Concerning the true care of souls
Martin Bucer (trans. Peter Beale)
Banner of Truth; 218 pages;
£14; IBSN: 978-0-85151-984-5
In this Calvin anniversary year it is good to be made aware of some of the lesser known leaders of the Reformation. Martin Bucer was one such and indeed was highly regarded by Calvin. We are grateful for this translation from the original German by Peter Beale, being but a tiny portion of Bucer’s writings which are in the process of being republished. The English is a little convoluted in places as the translator admits, but it is still an easy read.
The work is an exposition of Ezekiel 34:16, which follows a lengthy discussion of the nature of the church and the pastoral care of its members, as exercised by Christ through under-shepherds. It is evident that it was written against the background of conflict with Rome and some parts may seem a little strange to those of us in ecclesiastical independency.
This is particularly true of the relationship between the church and the state where Bucer maintains that the magistrates are to deal with heresy. Readers will also need to be careful not to misunderstand what Bucer means by ‘penance’.
In his treatment of the text, the ‘lost’ sheep are those baptised infants who fail to come to personal faith. The ‘strays’ are those who once were part of the church but have defected. Both these groups are to be earnestly and compassionately sought or restored. By contrast the ‘hurt and wounded’ are to be lovingly but firmly disciplined. They are those who fall into ‘open and notorious sins and abuses’. Certainly such need to be helped pastorally, but not every reader of Ezekiel today would necessarily understand the biblical terms to describe this sort of person. The ‘weak’ and the ‘healthy’ of the text are self-explanatory.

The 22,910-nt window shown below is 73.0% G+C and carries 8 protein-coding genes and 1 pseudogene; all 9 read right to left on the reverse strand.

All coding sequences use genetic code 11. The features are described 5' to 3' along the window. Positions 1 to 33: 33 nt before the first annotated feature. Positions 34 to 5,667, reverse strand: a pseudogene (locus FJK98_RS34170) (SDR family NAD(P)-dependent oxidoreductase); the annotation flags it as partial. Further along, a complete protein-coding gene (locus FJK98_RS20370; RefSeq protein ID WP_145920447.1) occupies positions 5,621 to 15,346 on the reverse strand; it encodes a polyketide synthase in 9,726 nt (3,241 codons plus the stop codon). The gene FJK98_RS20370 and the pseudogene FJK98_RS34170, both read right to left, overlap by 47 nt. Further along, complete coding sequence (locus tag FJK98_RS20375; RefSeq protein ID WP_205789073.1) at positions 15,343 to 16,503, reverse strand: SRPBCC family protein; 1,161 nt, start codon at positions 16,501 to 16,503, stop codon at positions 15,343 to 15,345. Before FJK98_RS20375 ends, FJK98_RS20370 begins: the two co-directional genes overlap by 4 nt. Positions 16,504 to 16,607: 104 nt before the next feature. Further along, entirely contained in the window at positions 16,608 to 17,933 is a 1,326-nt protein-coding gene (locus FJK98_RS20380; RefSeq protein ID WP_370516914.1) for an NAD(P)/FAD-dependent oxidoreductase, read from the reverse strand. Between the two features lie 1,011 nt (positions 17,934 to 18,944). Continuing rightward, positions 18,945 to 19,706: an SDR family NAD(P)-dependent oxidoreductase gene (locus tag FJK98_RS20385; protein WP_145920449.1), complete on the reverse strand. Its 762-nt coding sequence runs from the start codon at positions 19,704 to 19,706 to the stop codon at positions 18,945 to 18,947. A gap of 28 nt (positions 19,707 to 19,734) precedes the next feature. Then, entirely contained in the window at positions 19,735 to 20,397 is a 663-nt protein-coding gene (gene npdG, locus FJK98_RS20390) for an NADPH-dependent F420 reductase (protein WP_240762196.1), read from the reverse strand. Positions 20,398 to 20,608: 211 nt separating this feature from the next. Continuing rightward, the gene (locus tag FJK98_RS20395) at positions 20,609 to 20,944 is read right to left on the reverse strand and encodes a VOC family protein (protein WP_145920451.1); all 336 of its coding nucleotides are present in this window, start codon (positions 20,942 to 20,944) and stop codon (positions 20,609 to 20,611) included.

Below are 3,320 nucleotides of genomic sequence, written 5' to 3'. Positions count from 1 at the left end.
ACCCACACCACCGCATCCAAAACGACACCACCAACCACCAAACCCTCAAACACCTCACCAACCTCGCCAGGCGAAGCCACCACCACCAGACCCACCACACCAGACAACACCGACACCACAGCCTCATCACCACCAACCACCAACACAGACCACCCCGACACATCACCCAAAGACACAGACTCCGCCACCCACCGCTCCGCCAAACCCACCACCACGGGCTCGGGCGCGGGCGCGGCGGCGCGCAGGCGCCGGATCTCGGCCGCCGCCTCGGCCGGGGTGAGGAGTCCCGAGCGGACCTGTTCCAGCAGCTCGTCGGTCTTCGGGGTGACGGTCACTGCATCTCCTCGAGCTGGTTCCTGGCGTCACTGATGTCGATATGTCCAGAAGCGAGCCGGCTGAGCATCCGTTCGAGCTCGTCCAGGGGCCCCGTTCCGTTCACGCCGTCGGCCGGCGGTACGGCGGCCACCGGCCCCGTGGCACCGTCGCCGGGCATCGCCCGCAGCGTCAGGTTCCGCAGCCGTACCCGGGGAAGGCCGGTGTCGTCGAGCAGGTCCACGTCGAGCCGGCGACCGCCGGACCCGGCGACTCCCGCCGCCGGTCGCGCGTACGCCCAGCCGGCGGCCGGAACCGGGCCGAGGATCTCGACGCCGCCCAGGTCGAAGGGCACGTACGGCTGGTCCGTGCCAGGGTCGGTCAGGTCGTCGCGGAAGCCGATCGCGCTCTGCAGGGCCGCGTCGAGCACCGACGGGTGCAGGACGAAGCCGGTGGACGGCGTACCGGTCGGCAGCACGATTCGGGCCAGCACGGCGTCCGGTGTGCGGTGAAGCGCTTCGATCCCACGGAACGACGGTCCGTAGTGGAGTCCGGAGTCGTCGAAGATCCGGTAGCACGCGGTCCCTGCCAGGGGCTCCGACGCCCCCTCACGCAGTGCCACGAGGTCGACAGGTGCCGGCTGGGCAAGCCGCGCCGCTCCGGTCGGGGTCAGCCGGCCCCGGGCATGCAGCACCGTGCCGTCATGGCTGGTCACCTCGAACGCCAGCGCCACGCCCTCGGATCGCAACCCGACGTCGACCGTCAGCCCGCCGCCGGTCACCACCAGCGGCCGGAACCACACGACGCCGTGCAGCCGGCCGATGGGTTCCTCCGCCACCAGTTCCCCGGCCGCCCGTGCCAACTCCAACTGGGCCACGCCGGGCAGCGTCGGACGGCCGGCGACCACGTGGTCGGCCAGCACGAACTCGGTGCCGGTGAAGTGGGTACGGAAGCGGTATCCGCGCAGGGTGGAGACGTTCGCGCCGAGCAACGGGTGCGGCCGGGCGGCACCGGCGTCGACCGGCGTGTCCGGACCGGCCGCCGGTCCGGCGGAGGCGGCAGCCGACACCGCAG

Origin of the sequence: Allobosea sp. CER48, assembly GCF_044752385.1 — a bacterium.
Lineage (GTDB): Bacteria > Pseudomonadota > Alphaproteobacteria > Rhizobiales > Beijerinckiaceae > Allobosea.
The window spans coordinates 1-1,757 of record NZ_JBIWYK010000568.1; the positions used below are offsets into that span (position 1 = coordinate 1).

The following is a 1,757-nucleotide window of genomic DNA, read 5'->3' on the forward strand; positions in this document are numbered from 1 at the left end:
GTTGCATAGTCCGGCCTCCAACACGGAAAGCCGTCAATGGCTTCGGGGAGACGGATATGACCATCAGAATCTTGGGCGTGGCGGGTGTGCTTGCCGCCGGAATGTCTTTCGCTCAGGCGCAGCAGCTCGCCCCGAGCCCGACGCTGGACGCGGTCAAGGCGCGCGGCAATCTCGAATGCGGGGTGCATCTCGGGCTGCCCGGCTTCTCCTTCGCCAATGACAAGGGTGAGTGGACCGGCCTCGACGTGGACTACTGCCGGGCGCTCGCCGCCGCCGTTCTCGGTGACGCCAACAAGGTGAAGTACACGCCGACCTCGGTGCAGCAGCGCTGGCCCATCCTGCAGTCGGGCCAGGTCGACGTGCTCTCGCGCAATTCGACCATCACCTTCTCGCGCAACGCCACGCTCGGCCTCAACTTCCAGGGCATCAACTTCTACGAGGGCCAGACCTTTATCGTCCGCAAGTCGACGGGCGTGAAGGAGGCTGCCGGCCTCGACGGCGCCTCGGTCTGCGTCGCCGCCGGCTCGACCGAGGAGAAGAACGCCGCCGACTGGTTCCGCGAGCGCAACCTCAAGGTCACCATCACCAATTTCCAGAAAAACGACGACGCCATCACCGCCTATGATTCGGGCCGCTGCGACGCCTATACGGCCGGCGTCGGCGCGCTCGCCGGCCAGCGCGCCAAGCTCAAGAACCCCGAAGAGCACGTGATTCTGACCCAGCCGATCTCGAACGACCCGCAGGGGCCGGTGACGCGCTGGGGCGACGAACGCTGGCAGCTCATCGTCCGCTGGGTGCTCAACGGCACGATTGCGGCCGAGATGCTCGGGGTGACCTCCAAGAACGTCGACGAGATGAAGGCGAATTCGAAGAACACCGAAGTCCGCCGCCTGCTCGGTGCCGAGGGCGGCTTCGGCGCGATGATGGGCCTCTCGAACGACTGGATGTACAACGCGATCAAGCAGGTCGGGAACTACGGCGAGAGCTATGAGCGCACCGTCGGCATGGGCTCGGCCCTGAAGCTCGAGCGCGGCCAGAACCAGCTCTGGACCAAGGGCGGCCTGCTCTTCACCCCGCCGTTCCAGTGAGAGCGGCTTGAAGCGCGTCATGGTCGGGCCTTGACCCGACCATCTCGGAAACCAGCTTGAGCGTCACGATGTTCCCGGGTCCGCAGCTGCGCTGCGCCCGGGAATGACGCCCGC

There is an element of disproportion in the treatment of the text. The lost, strays and weak, get a mere 27 pages altogether and the healthy get 24. However those in need of discipline according to Bucer are covered by 65 pages. That plainly reflects the background of his times and where he saw the most acute need.
Most of those for whom he wrote were ‘churched’ in one way or another. It is very different for us, but nevertheless a healthy exercise of church discipline does need to be recovered and perhaps that is the greatest challenge of this book.